Rain may ruin Burt Munro king's chances

NATHAN BURDON
Last updated 05:00 28/11/2013
NATHAN BURDON/The Southland Times

Motorcyclist Ryan Hampton speaks ahead of this week's Burt Munro Challenge. Interview by Times' Sports Editor Nathan Burdon.

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The reigning king of the Burt Munro Challenge is hoping rain won't ruin his attempt to break his own Bluff Hill Climb record today.

Christchurch's Ryan Hampton had dominated the past three editions of the BMC, winning three straight New Zealand hill climb titles in Bluff and three straight Wyndham Street Race crowns on his CBR1000.

For the first time he's also planning on taking part in the beach racing tomorrow night, as long as a crucial sprocket for his motocross bike arrives in time, and with the sprints at Teretonga on Saturday he'll be competing in four of the five official events.

Hampton's southern success was borne out of the relaxed nature of the event, he said.

"I just seem to enjoy the atmosphere. It's not a really highly-competitive series, guys go down to there to have a bit of fun. Compare it to something like the nationals where there isn't the same level of camaraderie. Down there it's a lot more enjoyable, a lot more social," he said.

"The Southland atmosphere is something I enjoy."

Hampton is hoping for good road conditions to have a crack at the 44.74sec record he set last year on Bluff Hill.

Sand placed on a corner to mop up a leak had made for a slower time in 2012 and Hampton believes it is possible to go faster this year.

Along the long straight midway through the run, riders will reach speeds of about 240kmh.

"It's over before you know it, to be quite honest. If we can get some good sunshine and we can get the bike to handle I reckon I should be able to beat that. Once I'm sitting on the line and they give me the countdown, I just seem to change from the placid side to the competitive side, it's put your head down and away you go," he said.

"You get to the top and things are starting to fall into place. The adrenaline is pumping and you feel like you need more."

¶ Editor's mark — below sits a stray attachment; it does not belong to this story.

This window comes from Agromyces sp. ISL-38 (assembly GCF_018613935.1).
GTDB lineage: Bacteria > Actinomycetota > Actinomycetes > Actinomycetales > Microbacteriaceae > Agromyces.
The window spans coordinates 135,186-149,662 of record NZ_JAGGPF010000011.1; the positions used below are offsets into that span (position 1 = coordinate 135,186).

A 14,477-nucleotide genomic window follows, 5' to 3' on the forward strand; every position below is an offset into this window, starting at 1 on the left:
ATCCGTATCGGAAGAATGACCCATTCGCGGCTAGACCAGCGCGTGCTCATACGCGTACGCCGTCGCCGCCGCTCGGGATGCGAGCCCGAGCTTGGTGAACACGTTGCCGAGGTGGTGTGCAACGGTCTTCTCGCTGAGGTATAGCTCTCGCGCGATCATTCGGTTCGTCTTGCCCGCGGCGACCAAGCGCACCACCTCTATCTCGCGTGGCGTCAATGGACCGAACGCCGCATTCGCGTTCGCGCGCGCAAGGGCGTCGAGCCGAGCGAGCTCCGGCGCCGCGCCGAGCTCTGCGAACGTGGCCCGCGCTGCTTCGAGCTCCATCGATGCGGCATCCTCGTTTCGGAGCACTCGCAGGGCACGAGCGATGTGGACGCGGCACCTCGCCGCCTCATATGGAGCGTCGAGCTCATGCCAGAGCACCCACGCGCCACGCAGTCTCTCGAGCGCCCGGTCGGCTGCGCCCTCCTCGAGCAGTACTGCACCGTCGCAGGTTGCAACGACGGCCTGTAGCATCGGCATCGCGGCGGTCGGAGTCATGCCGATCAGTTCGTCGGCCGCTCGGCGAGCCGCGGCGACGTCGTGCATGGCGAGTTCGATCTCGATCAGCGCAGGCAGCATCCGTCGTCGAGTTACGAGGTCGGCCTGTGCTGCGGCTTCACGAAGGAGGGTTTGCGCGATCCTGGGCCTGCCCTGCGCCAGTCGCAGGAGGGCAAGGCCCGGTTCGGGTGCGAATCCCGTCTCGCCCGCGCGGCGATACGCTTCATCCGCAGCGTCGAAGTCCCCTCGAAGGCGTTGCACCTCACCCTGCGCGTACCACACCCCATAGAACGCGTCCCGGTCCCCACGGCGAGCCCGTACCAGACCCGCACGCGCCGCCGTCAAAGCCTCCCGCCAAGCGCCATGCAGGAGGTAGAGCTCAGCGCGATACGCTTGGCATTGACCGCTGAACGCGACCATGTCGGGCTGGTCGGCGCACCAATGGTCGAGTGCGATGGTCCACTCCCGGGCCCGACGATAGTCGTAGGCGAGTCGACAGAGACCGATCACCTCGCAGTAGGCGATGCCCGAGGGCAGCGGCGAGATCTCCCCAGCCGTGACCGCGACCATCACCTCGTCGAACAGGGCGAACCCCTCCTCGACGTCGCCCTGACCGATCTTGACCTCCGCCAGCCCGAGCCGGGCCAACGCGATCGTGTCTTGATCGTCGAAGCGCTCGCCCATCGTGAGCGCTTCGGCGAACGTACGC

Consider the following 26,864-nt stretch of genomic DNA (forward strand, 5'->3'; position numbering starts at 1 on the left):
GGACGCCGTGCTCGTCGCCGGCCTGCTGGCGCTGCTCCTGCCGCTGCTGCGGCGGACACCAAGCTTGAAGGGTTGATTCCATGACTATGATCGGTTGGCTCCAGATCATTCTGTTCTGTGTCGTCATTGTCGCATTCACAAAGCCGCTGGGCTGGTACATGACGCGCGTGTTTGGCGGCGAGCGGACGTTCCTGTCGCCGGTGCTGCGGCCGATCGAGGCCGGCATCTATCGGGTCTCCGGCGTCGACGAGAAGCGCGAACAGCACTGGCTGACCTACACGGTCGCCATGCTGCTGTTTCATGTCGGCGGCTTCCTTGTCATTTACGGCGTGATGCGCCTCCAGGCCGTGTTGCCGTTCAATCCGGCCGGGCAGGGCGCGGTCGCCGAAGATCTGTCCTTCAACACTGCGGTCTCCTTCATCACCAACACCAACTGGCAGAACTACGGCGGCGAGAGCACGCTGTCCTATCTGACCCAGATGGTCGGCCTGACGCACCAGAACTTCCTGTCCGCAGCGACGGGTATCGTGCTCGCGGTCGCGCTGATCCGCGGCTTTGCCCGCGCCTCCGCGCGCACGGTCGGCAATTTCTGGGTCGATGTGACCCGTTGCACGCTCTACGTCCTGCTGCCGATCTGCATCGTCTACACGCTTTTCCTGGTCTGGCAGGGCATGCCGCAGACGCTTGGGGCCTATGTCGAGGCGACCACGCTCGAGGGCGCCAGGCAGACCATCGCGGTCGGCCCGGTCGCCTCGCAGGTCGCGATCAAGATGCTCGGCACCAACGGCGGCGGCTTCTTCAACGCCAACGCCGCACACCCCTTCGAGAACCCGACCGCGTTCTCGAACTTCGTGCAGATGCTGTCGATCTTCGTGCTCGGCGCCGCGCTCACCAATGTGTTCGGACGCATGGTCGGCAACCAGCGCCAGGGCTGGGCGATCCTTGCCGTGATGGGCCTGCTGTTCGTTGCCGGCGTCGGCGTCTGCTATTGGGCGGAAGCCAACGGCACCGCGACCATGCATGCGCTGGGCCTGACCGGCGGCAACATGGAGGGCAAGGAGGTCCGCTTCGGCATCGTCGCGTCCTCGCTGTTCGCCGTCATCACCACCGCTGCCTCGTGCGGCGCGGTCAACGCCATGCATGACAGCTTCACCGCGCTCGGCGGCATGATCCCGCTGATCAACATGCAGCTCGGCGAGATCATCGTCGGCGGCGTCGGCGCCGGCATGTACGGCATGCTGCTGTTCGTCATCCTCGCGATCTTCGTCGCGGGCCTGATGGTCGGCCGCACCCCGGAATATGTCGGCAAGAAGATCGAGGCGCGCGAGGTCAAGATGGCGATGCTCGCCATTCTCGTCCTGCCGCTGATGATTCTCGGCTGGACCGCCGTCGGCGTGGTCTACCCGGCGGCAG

Wyndham holds a special place in Hampton's heart.

His grandmother grew up in the Eastern Southland town and he'll be celebrating his 25th birthday on Sunday.

"It's quite bizarre that my grandmother can talk about being there in the early days and I'm racing around there quite a few years later. There's a bit of sentimental value there."

Hampton is in superb racing form.

He finished seventh, his best placing, in the Superbikes national series this year and fifth in the Triseries last year to complete his best year on the bike.

"It's the closest I've ever been to those guys who are the next level up. Everything is going basically the best it can, as far as the bike goes and my fitness is the best it's ever been."

Hampton has been working out at a gym for the past six months, training once a week with a personal trainer, as well as kickboxing classes.

"Everything is starting to pay off in terms of the cardio side of things. I get off the bike and I don't feel tired."

Despite that, four days of racing at the BMC always took a toll.

Hampton doesn't like to do the figures, but he things this campaign will cost him between $5000 and $6000.

It's enough to make him think twice about returning, but the allure of the BMC always lures him back.

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- The Southland Times

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